Welcome to our Back-to-School Blog Series! This week, we are featuring a variety of professionals who are sharing their expertise to help make the back-to-school transition a little bit easier for students, parents, and educators. Today’s guest blogger is Haley Dunn, owner and counselor at Bella Vita Counseling.
Does your child forget to bring their homework home? Or maybe the homework made it home, but the science book came home instead of the history book. Do they easily lose track of time? Do they have a bunch of papers shoved in their backpack, but they swear they know where everything is and ‘it’s organized’?
If you answered, ‘Yep, sounds like my kid.’ Then they might have executive functioning issues. But what really is executive function?
The brainy stuff:
Working memory: Our working memory helps us hold on to information and use it.
Impulse control (self-regulation): Our impulse control helps us think before we act; helps us with emotional regulation.
Flexible thinking: Flexible thinking helps us ‘shift gears’ and think about things in different ways.
What does that mean to you as a parent of a student with executive functioning issues?
Executive functioning skills do not develop linearly, so it can be difficult to figure out when it is typical versus an issue affecting their daily functioning. Some concerns you may have noticed in your student:
An inability to pay attention
Losing track of time or getting hyper-focused on an activity
Regulating emotions- BIG emotions and reactions
Initiating tasks or getting easily distracted by other tasks
Overall organization and planning
If your child is experiencing some of these symptoms there are ways to help support and better develop their skills at home.
How can I help my student?
Visual schedules are one way to help manage time and expectations. They allow students to see all the necessary tasks for the morning, what to place in their backpacks or the schedule for after school. Visual schedules are a great way to prompt students, keep them on task and hopefully reduce frustration for the student and the parent. For ideas click here.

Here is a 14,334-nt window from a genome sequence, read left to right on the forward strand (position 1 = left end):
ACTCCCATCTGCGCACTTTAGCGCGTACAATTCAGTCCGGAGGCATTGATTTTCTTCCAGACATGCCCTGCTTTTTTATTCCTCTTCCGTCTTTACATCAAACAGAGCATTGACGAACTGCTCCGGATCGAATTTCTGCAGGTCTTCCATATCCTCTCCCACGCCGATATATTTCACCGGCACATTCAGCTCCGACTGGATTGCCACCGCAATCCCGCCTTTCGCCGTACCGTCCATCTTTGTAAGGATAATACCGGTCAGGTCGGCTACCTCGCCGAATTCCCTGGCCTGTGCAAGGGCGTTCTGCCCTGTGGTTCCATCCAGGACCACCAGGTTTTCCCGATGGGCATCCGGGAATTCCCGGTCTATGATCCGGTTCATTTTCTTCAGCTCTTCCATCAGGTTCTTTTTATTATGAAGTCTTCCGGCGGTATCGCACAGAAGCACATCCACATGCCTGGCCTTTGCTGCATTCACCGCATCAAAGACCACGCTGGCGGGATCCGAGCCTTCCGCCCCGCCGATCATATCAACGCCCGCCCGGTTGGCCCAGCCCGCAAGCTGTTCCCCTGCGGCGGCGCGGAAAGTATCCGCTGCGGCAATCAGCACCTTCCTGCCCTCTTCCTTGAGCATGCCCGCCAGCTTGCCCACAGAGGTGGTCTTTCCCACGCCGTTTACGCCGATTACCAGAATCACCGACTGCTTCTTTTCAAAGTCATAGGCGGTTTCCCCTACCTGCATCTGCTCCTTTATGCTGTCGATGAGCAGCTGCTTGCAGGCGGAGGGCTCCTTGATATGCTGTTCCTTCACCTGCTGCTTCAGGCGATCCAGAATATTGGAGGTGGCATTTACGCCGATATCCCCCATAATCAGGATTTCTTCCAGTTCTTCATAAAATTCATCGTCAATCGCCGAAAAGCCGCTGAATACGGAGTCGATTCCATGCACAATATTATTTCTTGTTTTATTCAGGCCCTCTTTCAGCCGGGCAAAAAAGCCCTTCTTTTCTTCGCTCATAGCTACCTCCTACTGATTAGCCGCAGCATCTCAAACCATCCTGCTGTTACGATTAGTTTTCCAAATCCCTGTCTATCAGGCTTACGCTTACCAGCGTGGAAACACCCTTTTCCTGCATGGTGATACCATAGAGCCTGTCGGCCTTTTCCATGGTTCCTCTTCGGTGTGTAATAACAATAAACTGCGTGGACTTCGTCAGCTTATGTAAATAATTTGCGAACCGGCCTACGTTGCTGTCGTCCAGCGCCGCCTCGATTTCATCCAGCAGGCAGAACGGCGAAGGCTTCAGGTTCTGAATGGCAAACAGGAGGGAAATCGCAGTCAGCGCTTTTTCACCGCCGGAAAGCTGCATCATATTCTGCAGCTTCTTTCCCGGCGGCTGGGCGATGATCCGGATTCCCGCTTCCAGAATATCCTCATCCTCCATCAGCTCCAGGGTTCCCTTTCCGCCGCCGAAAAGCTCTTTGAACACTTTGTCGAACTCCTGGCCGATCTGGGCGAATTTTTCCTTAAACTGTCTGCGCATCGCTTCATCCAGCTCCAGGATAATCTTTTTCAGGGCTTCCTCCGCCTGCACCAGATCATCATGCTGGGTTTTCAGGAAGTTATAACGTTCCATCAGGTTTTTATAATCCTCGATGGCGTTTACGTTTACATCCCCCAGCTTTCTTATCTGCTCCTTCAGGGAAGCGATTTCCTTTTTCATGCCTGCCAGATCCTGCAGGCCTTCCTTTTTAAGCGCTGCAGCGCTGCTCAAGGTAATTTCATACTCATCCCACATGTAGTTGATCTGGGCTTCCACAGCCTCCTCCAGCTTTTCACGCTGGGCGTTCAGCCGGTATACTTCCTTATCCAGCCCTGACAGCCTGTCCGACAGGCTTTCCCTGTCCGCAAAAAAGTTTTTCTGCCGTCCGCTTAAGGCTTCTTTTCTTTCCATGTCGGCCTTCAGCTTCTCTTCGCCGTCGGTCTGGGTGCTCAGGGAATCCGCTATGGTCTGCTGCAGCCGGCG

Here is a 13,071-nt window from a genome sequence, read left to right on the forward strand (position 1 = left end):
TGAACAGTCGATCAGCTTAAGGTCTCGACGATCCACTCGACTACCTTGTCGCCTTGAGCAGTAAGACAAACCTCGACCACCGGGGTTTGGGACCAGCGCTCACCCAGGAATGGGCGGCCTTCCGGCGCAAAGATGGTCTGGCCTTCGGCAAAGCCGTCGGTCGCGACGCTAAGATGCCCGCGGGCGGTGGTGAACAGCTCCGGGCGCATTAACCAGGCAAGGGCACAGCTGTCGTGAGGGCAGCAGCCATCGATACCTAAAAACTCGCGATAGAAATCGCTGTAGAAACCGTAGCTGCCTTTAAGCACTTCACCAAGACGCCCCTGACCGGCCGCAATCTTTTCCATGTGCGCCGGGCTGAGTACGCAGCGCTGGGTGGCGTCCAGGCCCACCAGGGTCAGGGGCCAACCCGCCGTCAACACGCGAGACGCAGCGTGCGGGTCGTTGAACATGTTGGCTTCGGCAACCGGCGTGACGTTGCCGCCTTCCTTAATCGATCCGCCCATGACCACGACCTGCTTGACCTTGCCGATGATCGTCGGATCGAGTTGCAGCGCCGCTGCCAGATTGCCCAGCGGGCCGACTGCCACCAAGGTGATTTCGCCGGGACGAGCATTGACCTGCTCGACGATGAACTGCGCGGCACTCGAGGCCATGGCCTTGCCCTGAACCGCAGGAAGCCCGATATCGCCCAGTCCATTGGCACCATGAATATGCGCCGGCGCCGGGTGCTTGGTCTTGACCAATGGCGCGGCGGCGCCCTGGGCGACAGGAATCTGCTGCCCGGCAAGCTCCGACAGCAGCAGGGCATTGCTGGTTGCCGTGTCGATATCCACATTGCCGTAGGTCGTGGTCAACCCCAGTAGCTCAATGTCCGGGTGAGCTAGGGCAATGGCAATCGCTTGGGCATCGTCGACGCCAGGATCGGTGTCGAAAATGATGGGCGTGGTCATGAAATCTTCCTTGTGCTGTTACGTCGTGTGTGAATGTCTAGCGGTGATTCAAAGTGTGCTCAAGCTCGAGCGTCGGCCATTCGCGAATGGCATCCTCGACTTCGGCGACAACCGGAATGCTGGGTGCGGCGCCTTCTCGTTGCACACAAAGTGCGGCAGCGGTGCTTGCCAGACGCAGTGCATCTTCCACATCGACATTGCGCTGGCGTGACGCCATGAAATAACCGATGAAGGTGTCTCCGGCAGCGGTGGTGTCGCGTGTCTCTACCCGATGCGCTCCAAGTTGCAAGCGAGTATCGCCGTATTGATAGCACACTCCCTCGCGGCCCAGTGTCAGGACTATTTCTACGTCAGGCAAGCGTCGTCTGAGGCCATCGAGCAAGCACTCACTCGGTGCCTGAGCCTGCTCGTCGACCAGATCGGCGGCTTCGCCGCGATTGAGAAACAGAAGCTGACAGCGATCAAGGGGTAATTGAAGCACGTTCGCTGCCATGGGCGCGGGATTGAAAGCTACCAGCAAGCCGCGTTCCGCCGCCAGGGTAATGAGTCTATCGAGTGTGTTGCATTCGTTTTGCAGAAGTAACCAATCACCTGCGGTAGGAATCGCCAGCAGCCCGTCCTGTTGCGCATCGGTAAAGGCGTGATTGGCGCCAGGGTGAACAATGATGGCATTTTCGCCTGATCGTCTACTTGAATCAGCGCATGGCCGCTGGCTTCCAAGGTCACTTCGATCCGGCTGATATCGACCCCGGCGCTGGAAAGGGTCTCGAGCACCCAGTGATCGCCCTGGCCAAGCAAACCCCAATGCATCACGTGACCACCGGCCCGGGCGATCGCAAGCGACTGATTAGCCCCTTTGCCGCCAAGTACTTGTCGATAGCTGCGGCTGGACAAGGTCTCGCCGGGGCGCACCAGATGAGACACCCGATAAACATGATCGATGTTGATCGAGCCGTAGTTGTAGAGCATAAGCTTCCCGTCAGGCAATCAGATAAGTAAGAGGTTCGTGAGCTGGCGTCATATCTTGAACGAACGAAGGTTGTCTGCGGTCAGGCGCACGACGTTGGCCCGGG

Other great ways to help your student organize and stay on task are: using a backpack with multiple compartments, timers (especially visual), or organizational apps on the phone (such as Evernote), etc. There are many way to help develop executive functioning skills and there are different suggestions depending on the skill you are looking to help them improve. For a full list of ideas click here.
Is this typical? How do I sort that out?
It is important to note that some executive functioning skills may be developmentally appropriate, such as, a teen who has trouble managing their time or remembering their homework or adolescent that is very emotional. If your child is having persistent trouble in these areas and it is affecting school and home life then it might be more than just their age or development.
Well, does this mean my child has ADHD?
Maybe, but executive functioning impairments can cross into many different learning issues and mental health areas, so it is important to speak with a professional about your concerns. School psychologists can help you get started on the necessary supports your child will need at school, such as an IEP or 504. Look to professionals, like a mental health counselor or psychologist, outside of school to help with identifying symptoms, to work on skill building and symptom maintenance.
About the Author
Haley Dunn is a licensed professional counselor and is the owner of Bella Vita Counseling in Beachwood, Ohio. She is passionate about helping teens with learning differences, ADHD and autism find individual success at home and school. You can learn more about Haley by visiting her Psychology Today page: https://www.psychologytoday.com/us/therapists/haley-dunn-beachwood-oh/460836